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"My feeling is that the chance of our surviving into the twenty-first century as working civilization is less than fifty percent but greater than zero."
- Isaac Asimov

Space Tug  
  Early use of familiar ocean vehicle in space.  

How to move more cargo space-ward? Space tugs. This is very likely the first use of this term in sf - maybe anywhere.

Martiacast VXV calling Vanguard. Can now observe the Starider. You've permission to enter the sphere of Mars to make contact with vessel. Are ordering out space tugs.
From Describe a Circle, by Eric Frank Russell.
Published by Astounding Science Fiction in 1942
Additional resources -

Murray Leinster, in his 1953 story Space Tug, made great use of this idea:

Sally's just gotten the real answer! The answer is for ships to go up to the Platform and not come back!"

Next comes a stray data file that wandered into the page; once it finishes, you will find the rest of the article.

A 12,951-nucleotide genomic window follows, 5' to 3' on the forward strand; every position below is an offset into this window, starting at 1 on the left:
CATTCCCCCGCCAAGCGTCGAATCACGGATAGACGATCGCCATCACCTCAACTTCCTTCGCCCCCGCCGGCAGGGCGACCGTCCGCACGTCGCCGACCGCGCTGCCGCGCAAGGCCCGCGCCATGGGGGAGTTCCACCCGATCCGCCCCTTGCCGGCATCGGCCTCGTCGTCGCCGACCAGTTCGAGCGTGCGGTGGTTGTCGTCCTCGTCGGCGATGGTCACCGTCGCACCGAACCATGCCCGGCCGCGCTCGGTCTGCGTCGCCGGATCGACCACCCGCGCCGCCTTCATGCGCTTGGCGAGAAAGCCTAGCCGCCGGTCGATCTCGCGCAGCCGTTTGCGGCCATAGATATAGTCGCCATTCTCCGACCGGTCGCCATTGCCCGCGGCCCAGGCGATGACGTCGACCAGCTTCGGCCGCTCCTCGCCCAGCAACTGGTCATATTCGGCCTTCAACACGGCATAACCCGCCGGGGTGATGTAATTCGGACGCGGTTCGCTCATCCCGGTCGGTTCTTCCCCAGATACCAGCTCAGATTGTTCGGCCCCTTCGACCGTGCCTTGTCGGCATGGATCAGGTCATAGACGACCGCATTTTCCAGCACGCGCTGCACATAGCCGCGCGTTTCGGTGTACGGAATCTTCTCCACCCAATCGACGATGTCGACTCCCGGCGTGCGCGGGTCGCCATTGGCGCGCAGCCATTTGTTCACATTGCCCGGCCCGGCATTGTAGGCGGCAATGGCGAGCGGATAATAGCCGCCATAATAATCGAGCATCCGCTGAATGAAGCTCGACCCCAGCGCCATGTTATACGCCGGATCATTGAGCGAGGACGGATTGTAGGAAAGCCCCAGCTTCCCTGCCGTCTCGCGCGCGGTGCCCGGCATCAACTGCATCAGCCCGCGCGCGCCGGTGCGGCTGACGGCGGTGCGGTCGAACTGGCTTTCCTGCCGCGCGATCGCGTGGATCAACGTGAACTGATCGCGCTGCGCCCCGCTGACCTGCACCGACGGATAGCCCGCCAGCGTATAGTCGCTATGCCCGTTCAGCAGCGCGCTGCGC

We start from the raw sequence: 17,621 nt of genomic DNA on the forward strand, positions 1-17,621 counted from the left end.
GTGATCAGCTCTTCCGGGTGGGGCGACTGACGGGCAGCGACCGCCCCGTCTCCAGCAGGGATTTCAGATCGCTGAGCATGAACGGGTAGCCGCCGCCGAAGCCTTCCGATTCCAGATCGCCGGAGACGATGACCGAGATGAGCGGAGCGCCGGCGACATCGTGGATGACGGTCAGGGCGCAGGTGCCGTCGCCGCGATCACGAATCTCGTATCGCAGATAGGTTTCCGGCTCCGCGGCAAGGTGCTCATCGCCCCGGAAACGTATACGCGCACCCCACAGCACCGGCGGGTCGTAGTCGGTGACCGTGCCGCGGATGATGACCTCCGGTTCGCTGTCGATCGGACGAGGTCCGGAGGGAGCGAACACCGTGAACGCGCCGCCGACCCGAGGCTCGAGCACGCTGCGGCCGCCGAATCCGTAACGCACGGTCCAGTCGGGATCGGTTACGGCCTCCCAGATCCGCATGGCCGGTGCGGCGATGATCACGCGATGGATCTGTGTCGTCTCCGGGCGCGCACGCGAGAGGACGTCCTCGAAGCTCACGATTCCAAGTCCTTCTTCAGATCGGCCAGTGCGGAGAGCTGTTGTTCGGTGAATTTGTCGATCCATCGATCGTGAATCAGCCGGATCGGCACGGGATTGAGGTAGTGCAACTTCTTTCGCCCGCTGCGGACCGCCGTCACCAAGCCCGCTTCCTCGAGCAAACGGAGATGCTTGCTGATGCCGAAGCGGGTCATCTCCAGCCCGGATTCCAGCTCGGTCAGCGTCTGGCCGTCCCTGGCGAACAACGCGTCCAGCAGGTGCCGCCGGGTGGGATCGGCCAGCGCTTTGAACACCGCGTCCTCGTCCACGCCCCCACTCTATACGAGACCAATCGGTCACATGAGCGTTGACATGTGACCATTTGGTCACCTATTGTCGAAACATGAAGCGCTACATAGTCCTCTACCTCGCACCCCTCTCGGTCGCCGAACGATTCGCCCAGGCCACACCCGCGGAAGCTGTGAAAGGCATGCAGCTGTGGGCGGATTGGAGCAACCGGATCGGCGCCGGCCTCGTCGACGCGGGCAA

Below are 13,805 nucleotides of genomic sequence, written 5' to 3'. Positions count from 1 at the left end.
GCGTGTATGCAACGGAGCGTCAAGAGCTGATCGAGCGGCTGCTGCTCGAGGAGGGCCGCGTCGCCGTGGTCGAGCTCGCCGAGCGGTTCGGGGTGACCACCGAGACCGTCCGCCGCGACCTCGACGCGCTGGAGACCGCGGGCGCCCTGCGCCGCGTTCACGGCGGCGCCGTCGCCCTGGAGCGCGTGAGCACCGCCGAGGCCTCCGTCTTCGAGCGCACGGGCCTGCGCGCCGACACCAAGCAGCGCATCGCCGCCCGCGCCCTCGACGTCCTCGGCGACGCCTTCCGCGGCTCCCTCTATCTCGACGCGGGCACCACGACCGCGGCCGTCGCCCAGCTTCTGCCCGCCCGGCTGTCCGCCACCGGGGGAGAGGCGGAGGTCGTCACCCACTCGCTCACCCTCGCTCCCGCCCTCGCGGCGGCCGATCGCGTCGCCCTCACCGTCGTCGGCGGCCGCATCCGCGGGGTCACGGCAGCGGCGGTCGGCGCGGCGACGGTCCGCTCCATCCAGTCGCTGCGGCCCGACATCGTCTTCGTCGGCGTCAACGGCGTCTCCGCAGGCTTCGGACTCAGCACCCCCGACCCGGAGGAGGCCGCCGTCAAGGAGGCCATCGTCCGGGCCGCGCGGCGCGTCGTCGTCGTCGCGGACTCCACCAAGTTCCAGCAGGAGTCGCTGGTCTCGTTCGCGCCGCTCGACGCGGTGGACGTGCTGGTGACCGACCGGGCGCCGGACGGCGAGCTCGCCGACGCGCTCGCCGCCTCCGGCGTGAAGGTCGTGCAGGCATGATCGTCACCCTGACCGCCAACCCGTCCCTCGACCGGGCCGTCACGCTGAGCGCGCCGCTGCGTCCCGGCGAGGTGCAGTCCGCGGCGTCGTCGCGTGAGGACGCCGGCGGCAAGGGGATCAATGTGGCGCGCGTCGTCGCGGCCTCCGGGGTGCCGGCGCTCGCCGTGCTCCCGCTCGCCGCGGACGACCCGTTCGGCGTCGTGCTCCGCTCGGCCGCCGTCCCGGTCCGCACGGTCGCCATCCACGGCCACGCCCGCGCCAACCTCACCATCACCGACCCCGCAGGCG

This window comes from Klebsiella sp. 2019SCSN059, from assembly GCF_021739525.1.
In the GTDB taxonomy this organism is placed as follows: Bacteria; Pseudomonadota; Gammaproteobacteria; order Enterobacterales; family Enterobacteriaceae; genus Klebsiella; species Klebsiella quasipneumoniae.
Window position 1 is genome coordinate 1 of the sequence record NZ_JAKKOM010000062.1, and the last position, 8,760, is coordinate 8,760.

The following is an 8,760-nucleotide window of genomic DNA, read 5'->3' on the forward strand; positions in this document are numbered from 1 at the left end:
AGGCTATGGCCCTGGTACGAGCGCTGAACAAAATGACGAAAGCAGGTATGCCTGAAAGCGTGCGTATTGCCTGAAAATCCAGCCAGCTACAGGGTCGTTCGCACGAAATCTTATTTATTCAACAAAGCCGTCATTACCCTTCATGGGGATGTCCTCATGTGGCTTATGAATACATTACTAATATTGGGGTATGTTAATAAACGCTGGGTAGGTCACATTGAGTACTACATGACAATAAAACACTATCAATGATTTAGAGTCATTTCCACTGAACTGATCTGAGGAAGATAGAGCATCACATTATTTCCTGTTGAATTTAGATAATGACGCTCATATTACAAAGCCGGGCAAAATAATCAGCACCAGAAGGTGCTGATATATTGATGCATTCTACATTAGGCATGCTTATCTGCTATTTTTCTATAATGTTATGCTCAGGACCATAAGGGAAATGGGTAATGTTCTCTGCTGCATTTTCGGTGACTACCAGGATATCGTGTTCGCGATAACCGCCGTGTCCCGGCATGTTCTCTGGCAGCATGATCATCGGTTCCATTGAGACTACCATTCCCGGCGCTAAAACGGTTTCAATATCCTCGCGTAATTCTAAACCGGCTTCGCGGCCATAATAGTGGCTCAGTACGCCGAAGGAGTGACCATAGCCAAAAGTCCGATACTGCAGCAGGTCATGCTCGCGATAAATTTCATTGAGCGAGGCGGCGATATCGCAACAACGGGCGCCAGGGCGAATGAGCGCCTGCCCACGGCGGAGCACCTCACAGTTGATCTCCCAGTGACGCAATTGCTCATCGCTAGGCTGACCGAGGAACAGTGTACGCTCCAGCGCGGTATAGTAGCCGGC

He grinned at them. The Chief raised his eyebrows. Haney turned his head to stare. Joe said exuberantly: "They've been talking about arming ships with guided missiles to fight with. Too heavy, of course. But—if we could handle guided missiles, why couldn't we handle drones?"[Pg 97]

The three of them gaped at him. Sally said, startled, "But—but, Joe, I didn't——"

"We've got plenty of hulls!" said Joe. Somehow he still looked astonished at what he'd made of Sally's perfectly obvious comment. "Mike's arranged for that! Make—say—six of 'em into drones—space barges. Remote-controlled ships. Control them from one manned ship—the tug! We'll ride that! Take 'em up to the Platform exactly like a tug tows barges. The tow-line will be radio beams. We'll have a space-tow up, and not bother to bring the barges back! There won't be any landing rockets! They'll carry double cargo! That's the answer! A space tug hauling a tow to the Platform!"

See also the tug Marcus Garvey from Neuromancer by William Gibson.

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Additional resources:
  More Ideas and Technology from Describe a Circle
  More Ideas and Technology by Eric Frank Russell
  Tech news articles related to Describe a Circle
  Tech news articles related to works by Eric Frank Russell

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